Energy Drink

Can Energy Drinks Kill You? Sudden Cardiac Deaths In Young People Linked To Energy Drink Consumption

A new research study suggests that consuming energy drinks may be more harmful than previously thought. The study found that over consumption of energy drinks can cause sudden cardiac deaths in young people who are otherwise healthy.

The Consumer Affairs reports that the main concern regarding energy drinks is overconsumption. A healthy adolescent can safely consume one energy drink per day that is equal to 250 ml. This would be equal to one 8.4 ounce can of Red Bull per day. Despite the fact that 250 ml is considered the “safe” consumption level, energy drinks come in sizes much larger than the small 8.4 ounce can. In fact, most convenience stores carry energy drink products in cans that reach 16 ounces, twice the recommended daily consumption amount for adolescents.

The study was published in the Canadian Journal of Cardiology and points out that doctors need to be on the front line of the energy drink epidemic. Doctors should be educated on safe energy drink consumption guidelines and express the serious cardiac risks of consuming too much of the beverage to their young patients. The education should be given to the majority of teens, as the report points out that roughly 31 percent of adolescents ages 12 to 19 consume energy drinks on a regular basis. The report also indicates that of the 5,448 caffeine overdoses reported in the United States in 2007, 46% of them occurred in people under the age of 19. Therefore, researchers feel that guidelines must be set for safe caffeine consumption in adolescents and youth.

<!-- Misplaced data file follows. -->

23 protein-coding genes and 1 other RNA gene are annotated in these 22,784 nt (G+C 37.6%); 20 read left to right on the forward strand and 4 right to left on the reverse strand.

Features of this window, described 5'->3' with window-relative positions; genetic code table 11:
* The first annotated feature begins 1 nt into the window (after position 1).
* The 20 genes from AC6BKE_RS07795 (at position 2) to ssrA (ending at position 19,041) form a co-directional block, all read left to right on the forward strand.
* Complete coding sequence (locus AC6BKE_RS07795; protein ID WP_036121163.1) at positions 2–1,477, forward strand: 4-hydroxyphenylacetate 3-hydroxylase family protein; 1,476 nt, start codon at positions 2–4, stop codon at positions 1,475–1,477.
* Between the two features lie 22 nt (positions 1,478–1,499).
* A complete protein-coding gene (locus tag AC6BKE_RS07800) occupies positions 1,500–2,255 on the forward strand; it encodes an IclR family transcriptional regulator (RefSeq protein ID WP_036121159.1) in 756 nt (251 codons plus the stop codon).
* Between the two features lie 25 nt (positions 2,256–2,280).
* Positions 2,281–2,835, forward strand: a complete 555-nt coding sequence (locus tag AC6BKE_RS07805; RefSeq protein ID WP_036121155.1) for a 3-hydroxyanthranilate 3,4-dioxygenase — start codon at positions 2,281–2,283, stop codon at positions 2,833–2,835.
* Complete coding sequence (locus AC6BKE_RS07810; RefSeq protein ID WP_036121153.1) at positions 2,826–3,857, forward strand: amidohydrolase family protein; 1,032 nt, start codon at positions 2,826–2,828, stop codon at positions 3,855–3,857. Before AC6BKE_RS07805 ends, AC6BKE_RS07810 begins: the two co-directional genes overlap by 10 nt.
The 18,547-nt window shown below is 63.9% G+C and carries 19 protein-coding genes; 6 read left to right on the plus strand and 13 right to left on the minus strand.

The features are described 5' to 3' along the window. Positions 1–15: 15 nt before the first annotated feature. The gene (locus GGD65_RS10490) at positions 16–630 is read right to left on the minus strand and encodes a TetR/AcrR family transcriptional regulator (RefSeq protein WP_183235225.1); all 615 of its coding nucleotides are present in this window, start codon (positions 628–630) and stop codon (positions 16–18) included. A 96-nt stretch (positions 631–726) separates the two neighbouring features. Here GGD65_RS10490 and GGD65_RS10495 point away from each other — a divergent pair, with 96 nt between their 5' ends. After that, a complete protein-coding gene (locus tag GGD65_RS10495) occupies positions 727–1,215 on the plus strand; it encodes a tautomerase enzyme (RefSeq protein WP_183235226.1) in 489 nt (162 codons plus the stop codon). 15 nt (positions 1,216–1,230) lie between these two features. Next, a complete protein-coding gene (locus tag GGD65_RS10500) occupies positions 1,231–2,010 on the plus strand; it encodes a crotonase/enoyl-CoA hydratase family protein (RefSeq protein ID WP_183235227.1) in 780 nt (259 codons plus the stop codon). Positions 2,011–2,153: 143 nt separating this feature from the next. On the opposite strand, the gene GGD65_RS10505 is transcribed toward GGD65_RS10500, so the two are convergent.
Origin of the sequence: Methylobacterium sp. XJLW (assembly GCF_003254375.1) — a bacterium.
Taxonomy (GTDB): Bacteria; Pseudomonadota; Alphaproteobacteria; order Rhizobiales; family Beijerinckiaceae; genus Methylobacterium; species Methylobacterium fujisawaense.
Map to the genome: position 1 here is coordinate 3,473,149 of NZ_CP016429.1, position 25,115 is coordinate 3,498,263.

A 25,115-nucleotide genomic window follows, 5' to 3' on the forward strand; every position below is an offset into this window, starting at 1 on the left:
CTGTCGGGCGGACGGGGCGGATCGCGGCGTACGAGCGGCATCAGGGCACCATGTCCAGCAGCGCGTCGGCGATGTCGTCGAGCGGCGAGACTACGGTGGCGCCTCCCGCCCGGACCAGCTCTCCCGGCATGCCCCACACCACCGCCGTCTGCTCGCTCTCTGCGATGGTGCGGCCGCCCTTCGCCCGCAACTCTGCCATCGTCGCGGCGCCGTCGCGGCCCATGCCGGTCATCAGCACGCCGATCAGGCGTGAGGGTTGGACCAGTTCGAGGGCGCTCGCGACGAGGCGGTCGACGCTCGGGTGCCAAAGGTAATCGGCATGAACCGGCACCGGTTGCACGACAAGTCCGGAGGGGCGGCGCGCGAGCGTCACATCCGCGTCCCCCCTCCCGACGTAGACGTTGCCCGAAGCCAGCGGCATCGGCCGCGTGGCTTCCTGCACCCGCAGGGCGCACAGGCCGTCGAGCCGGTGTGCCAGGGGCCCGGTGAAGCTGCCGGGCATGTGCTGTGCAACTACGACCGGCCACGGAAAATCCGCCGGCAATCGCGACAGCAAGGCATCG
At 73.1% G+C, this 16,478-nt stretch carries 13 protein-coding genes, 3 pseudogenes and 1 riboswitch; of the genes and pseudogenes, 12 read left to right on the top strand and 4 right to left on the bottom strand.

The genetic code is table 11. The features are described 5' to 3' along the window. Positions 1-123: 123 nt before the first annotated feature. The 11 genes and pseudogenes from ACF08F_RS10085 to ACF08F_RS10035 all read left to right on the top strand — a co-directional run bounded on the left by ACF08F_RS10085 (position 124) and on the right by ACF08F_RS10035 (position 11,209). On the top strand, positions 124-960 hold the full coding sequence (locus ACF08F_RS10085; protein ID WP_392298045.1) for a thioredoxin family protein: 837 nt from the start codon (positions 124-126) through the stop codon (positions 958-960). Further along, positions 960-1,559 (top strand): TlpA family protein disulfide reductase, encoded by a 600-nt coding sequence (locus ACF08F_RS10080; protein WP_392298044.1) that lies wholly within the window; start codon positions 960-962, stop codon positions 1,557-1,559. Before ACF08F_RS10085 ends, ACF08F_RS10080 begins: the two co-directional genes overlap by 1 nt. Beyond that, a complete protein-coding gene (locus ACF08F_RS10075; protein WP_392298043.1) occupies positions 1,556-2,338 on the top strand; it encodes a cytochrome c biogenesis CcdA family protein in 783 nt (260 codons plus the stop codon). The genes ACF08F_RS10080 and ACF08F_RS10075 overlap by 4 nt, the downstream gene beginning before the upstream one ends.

The team came up with the following results when looking at energy drink consumption in youth.

  • One can (250 mL) of an energy drink per day is safe for most healthy adolescents.
  • Energy drink consumption before or during sports practice should be avoided.
  • Adolescents with clinically relevant underlying medical conditions should consult cardiologists before drinking energy drinks.
  • Excessive energy drink consumption together with alcohol or other drugs, or both, may lead to adverse effects, including death.
  • Parents should be taught potential adverse effects related to energy drink consumption.
  • Provide continual advice against over consumption/abuse of energy drinks.

The research team notes that as energy drink consumption continues to grow among youth, it is important for both parents and doctors to communicate the risks to young people. From knowing the symptoms of energy drink overconsumption to discussing the risks associated with mixing energy drinks with alcohol, adolescents must be made aware of the health issues and risks associated with energy drink consumption.

[Image Credit: Flickr/ Creative Commons/ JoelKlal]

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